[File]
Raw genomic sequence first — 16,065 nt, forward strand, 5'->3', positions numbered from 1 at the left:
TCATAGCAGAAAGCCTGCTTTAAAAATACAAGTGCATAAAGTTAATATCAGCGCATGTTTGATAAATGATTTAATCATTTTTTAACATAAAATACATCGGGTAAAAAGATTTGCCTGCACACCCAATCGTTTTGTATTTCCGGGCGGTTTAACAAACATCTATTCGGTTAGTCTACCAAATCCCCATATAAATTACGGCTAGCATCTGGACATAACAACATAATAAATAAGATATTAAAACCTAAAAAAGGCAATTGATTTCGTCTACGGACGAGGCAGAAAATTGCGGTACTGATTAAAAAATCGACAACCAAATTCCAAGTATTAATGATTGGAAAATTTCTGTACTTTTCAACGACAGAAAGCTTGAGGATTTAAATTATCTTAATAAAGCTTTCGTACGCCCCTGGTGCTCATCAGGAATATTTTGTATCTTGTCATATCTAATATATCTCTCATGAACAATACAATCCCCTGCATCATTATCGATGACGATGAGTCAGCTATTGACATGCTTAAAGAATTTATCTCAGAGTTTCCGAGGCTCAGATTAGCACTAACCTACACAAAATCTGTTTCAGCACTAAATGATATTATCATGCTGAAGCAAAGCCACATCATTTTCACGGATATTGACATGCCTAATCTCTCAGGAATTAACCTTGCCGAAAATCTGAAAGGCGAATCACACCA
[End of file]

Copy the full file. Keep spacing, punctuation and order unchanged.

Raw genomic sequence first — 16,065 nt, forward strand, 5'->3', positions numbered from 1 at the left:
TCATAGCAGAAAGCCTGCTTTAAAAATACAAGTGCATAAAGTTAATATCAGCGCATGTTTGATAAATGATTTAATCATTTTTTAACATAAAATACATCGGGTAAAAAGATTTGCCTGCACACCCAATCGTTTTGTATTTCCGGGCGGTTTAACAAACATCTATTCGGTTAGTCTACCAAATCCCCATATAAATTACGGCTAGCATCTGGACATAACAACATAATAAATAAGATATTAAAACCTAAAAAAGGCAATTGATTTCGTCTACGGACGAGGCAGAAAATTGCGGTACTGATTAAAAAATCGACAACCAAATTCCAAGTATTAATGATTGGAAAATTTCTGTACTTTTCAACGACAGAAAGCTTGAGGATTTAAATTATCTTAATAAAGCTTTCGTACGCCCCTGGTGCTCATCAGGAATATTTTGTATCTTGTCATATCTAATATATCTCTCATGAACAATACAATCCCCTGCATCATTATCGATGACGATGAGTCAGCTATTGACATGCTTAAAGAATTTATCTCAGAGTTTCCGAGGCTCAGATTAGCACTAACCTACACAAAATCTGTTTCAGCACTAAATGATATTATCATGCTGAAGCAAAGCCACATCATTTTCACGGATATTGACATGCCTAATCTCTCAGGAATTAACCTTGCCGAAAATCTGAAAGGCGAATCACACCA